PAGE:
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Wednesday, September 16th, 2009 - 5 comments

When it comes to Tuberculosis, testing isn’t exactly free

We must understand the barriers that plague even the most well-intentioned campaigns to promote health. The actual cost of a Tuberculosis test is free, but there are indirect costs: one week of lost wages; and emotional and physical stress.

When it comes to health campaigns, there are many barriers. Let me give you an example from the real world with a focus on Tuberculosis (TB). TB is one of the great causes of morbidity and mortality in the world today, with the World Health Organization estimating that one third of the world’s population is infected with the TB bacteria.

A day in the life of a man getting tested for TB

One evening, a man working for a farmer in a community is visited by a community health worker in a door-to-door campaign aimed at preventing the spread of TB.

The aim is to raise awareness, and encourage individuals to be tested and treated for TB. The skin test is free and provided by a health clinic in a rural agricultural region.

This well-intentioned health worker who lives in the community is invited into the home of this man, and has an opportunity to educate him and his family on Tuberculosis. The health worker concludes the presentation by encouraging the family to be tested for TB at the free clinic in town. The man, not wanting to put his family at risk, and having been compelled by the presentation of this neighbor, plans to visit the clinic the following week.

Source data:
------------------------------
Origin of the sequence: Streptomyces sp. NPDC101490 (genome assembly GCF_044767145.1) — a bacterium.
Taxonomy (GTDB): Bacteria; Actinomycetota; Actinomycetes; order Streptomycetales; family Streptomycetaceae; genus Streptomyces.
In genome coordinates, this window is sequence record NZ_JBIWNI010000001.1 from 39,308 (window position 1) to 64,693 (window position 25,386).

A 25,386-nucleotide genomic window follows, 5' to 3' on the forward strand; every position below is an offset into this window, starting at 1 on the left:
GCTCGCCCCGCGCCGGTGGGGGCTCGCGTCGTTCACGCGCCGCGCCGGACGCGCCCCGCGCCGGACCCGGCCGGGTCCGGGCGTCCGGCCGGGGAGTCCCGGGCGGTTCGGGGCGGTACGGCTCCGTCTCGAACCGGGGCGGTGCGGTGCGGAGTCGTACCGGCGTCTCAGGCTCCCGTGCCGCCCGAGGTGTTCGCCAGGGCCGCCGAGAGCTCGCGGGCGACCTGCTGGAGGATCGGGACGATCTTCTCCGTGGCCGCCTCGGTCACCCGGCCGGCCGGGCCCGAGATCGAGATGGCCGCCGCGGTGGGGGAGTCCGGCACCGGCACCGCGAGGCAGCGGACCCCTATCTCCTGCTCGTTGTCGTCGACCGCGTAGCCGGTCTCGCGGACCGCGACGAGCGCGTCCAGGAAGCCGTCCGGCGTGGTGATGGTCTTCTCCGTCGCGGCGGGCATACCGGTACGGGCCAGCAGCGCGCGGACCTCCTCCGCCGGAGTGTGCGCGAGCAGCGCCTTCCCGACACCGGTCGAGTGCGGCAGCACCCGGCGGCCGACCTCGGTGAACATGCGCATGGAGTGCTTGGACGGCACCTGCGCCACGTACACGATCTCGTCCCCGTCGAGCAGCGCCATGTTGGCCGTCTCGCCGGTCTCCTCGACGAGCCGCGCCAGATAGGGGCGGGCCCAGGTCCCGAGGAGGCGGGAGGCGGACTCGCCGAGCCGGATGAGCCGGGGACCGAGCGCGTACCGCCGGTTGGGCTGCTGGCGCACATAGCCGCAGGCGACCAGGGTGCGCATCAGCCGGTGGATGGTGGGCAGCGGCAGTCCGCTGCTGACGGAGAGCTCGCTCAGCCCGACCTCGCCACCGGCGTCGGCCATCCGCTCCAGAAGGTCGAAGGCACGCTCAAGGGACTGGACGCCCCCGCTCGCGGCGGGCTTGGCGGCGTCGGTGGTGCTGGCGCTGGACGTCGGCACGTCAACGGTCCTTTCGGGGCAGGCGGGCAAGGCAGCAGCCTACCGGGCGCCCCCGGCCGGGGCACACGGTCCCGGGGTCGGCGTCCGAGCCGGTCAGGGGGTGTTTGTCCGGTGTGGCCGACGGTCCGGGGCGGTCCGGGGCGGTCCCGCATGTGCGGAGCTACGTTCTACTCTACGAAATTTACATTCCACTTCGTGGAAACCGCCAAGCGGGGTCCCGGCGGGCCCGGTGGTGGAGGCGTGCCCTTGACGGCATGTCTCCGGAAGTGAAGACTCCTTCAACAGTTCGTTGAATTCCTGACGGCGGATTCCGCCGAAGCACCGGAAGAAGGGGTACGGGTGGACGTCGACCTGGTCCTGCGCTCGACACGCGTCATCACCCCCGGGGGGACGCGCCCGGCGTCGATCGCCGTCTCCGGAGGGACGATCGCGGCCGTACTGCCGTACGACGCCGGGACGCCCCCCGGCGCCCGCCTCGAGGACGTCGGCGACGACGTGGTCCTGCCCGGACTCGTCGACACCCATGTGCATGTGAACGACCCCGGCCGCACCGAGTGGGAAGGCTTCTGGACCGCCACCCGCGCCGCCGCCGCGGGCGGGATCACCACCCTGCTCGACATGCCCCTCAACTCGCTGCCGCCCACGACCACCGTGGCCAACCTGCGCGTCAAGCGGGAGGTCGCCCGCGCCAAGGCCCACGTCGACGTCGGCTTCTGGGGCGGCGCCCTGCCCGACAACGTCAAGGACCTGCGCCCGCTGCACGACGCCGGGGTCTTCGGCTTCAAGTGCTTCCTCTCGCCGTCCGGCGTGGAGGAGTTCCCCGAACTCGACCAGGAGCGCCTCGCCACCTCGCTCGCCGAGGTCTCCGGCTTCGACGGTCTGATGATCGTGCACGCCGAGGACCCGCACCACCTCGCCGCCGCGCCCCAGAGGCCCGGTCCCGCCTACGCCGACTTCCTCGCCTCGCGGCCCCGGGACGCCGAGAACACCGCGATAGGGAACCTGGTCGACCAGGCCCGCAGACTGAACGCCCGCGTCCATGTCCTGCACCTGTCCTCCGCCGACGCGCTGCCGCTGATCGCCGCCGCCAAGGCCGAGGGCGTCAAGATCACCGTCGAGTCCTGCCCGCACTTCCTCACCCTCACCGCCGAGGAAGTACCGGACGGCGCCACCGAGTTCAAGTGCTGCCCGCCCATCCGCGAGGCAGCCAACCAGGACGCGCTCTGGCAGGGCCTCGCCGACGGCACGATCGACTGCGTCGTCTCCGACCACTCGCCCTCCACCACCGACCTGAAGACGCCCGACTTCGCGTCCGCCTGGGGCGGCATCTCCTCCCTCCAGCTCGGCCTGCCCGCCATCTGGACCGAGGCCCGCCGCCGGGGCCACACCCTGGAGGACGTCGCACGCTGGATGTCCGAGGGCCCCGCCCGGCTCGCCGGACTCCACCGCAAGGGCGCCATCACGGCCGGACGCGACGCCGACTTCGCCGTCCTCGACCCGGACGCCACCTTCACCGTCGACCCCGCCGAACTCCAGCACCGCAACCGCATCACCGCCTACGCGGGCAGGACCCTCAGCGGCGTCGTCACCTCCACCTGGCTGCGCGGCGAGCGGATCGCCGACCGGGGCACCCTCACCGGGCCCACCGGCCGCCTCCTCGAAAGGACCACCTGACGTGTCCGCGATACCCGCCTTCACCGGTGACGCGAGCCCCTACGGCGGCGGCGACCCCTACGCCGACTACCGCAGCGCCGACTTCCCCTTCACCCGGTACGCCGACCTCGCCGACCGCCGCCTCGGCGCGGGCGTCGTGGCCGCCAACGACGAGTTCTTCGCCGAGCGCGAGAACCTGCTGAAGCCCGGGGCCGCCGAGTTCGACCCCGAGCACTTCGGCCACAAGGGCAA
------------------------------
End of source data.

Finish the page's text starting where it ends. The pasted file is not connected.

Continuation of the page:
On Monday, following a 14 hour day at work, he takes the bus from the farm where he works into town to attend the free clinic. He arrives shortly after 7pm and is dismayed to find a large sign indicating the clinic is closed and hours of operation are 8am to 5pm. After some negotiation with his boss the following morning he plans to visit the clinic first thing the following morning and then head back to work after the testing is complete.

The next morning he takes the bus directly into town and arrives at 8am at the opening of clinic, after 20 minutes navigating the building to find the TB testing area he is only met with more bad news- the free testing takes place from 11am-1pm only.

Having lost a morning’s worth of work he stays until 11am is tenth in line and finally at 12:00noon he is next in line, finally he is called forward and the 5 minute test is completed. He is then told to get the results he will need to come back in two days time between the hours of 11am and 1pm. He heads back to work in time to work the final two hours in the field and then journeys on home.

Use your imagination to hypothesize how this story continues.

Victims of false advertising

It is not until we venture into a ‘Day in the Life Of’ or DILO (a term shared with me by Dr. Everold Hosein) that we truly understand the barriers both individual and systemic that plague even the most well-intentioned campaigns to promote health and other social programs.

Now, the clinic did have some important aspects to their campaign that were culturally sensitive and responsive to the needs of the particular community:

  • they utilized key opinion leaders from the neighborhood to implement the door-to-door campaign and
  • they eliminated the financial cost of TB testing to encourage participation.

However, there were some crucial elements of the program that were not dissected and thus resulted in loss of income, and physical and emotional stress:

  • the health center did not boast clear signage, and therefore potential patients were left roaming around a large building trying to locate the specific TB clinic area.
  • the health center was open ‘business hours’, which was totally incompatible with the population they were trying to reach- mostly farmers working 14 hour day.